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The Legacy of the Little Franciscans of Mary

Pulling into Baie-Saint-Paul by night? You can’t miss the three belfries on the Little Franciscans of Mary Convent, veritable beacons in the city’s nightscape.

Arriving from the United-States at Curé Ambroise-Martial Fafard’s request, the nuns quickly rolled up their sleeves. They were soon operating a farm that for decades ensured the survival of their community as well as of Hospice Sainte-Anne’s residents ‒ nearly 1,500 people, at its peak. Enterprises included a herd of cows and a dairy, pigs, chickens, bees and even a hydroelectric facility. Avant-garde, you say?

By the mid-60s, Québec was changing and social structures too. Institutions were emptying and as a result, the number of beneficiaries at Hôpital Sainte-Anne dropped considerably. Needs became increasingly fewer, and the farm was eventually sold to Louis-Philippe Filion, on March 30 1972. Did you know that this farm – with its 62,500 square feet of floor space ‒ was long considered to be Canada’s biggest wooden barn structure? Visionaries, you say? A skip over to their Museum Space is sure to shed light on the congregation’s impact on their community.

For some fresh air, head straight over to Franciscan Lane that crosses the tracks and meanders down to le Boisé du Quai’s maintained forest. It’s a bucolic stroll down to the river’s edge to be enjoyed with your sweetheart, friends or family. Nearby is another must: le Jardin de François, a garden commemorating the congregation’s patron saint, St. Francis of Assisi, also a lover of flora and fauna.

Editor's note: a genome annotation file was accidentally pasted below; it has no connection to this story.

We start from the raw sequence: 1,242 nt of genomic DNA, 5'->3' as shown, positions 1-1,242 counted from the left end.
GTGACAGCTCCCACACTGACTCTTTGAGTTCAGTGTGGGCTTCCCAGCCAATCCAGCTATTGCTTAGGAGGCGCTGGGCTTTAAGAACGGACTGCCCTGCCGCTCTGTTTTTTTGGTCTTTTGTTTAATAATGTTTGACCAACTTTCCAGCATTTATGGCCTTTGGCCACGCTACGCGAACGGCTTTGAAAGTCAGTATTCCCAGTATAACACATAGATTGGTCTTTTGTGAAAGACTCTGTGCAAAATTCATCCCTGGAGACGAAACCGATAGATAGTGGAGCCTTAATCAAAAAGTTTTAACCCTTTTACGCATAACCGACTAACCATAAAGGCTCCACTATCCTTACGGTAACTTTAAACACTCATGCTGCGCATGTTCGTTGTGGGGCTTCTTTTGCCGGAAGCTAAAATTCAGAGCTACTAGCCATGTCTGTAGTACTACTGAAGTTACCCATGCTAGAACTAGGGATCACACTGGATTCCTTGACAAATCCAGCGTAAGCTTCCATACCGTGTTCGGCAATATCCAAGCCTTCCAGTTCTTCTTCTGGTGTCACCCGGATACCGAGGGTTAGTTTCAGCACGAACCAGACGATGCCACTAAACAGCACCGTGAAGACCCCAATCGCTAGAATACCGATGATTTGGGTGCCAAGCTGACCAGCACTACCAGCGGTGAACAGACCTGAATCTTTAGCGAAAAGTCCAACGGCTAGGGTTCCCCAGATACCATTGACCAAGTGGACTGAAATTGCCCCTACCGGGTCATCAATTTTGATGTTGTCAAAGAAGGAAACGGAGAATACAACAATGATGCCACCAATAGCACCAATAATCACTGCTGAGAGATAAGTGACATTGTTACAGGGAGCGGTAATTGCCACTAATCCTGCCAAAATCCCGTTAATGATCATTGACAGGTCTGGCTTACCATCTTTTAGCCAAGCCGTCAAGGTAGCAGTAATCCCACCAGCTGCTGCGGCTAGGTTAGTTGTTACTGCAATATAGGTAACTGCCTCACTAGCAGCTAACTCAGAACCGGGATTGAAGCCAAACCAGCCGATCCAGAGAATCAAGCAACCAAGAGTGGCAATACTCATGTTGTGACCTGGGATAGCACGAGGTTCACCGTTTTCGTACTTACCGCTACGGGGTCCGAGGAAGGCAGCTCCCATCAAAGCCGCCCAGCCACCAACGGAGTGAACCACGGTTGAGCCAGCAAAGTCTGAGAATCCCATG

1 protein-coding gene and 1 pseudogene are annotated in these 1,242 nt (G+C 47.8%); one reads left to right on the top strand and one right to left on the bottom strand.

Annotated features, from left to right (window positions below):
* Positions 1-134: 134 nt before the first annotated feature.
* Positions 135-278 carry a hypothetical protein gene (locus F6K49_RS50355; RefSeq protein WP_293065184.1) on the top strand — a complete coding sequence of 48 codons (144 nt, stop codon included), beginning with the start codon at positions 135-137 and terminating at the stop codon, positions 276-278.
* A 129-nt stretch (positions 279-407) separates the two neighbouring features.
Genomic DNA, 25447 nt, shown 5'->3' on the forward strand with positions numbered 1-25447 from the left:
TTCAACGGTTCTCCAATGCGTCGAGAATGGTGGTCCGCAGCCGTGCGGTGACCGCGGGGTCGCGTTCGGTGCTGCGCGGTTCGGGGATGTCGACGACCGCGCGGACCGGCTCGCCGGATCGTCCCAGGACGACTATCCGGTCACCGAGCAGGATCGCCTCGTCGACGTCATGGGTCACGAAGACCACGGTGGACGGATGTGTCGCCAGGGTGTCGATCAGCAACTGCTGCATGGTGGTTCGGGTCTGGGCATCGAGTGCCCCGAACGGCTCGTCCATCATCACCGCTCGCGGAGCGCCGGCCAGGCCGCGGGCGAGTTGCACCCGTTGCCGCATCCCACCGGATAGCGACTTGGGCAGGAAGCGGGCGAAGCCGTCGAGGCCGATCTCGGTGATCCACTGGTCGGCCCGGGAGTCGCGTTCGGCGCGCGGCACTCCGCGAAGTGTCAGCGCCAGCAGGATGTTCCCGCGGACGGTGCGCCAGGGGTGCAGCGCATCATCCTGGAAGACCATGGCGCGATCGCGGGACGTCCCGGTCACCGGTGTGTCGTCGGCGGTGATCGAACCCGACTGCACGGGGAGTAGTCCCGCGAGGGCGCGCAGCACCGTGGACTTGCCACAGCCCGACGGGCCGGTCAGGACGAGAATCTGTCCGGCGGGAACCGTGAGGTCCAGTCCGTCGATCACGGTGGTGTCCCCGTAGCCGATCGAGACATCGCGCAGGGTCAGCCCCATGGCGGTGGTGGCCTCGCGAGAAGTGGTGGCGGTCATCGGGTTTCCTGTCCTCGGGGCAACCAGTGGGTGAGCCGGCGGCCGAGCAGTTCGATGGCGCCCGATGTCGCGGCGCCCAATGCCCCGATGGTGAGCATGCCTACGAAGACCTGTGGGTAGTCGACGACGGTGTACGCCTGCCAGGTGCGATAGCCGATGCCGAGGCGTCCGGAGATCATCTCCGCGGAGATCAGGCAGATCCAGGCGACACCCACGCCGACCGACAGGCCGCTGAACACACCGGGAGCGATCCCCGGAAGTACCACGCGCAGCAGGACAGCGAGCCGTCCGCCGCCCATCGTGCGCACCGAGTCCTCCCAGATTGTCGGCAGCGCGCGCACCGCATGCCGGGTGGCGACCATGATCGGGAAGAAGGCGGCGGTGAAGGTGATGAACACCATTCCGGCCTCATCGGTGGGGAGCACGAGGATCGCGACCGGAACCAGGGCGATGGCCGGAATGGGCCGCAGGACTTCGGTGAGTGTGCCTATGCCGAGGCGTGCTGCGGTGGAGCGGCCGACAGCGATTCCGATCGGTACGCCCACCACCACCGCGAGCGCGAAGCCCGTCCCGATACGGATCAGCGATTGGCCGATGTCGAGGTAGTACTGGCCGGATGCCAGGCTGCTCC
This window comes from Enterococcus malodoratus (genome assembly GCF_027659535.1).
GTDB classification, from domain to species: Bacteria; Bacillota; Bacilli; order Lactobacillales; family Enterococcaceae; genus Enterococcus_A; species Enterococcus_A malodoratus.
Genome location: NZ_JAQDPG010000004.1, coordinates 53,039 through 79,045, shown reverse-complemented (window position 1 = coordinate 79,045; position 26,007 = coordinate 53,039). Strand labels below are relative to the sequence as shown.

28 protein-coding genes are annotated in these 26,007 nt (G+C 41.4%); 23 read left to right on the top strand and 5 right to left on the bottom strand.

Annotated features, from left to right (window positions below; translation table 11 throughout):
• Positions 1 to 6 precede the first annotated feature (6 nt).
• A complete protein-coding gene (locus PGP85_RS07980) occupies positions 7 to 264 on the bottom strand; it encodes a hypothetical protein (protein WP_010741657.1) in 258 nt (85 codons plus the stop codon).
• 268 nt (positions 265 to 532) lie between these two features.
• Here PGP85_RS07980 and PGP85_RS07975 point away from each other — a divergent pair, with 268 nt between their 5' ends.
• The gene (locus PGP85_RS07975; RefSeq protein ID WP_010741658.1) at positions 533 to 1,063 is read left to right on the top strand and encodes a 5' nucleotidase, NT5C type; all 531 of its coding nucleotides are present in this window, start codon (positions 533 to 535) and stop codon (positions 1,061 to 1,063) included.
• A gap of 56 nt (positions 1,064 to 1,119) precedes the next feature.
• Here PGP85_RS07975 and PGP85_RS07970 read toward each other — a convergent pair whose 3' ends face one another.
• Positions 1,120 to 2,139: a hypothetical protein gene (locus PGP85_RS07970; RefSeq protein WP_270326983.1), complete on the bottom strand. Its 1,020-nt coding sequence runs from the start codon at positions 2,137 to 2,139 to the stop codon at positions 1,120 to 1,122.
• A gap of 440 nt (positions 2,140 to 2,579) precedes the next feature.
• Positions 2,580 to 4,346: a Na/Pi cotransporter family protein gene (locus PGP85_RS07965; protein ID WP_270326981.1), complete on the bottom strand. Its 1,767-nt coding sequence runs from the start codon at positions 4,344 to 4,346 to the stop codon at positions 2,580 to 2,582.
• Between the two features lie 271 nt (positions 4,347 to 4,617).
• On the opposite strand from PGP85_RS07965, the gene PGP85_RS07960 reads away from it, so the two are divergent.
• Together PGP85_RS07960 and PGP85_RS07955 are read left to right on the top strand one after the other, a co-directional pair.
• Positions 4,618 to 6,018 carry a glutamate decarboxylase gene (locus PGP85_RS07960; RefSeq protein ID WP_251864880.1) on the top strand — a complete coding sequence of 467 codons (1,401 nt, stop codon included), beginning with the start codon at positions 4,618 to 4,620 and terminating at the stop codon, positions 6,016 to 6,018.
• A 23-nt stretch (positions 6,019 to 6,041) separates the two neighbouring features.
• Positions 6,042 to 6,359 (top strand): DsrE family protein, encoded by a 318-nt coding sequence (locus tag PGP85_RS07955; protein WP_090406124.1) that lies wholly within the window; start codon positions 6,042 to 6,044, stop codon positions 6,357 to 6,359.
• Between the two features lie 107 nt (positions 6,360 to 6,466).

Care to see what this farm everyone is talking about looked like? At the train station, a model is on permanent display. Created by the workers of Centre de jour de Notre-Dame-des-Monts, this masterpiece required over 10,000 hours to complete. These Little Franciscans are indeed inspiring! We are also pleased to learn that the City of Baie-Saint-Paul has just become its newest proprietor and in so doing, writes a new page in history.

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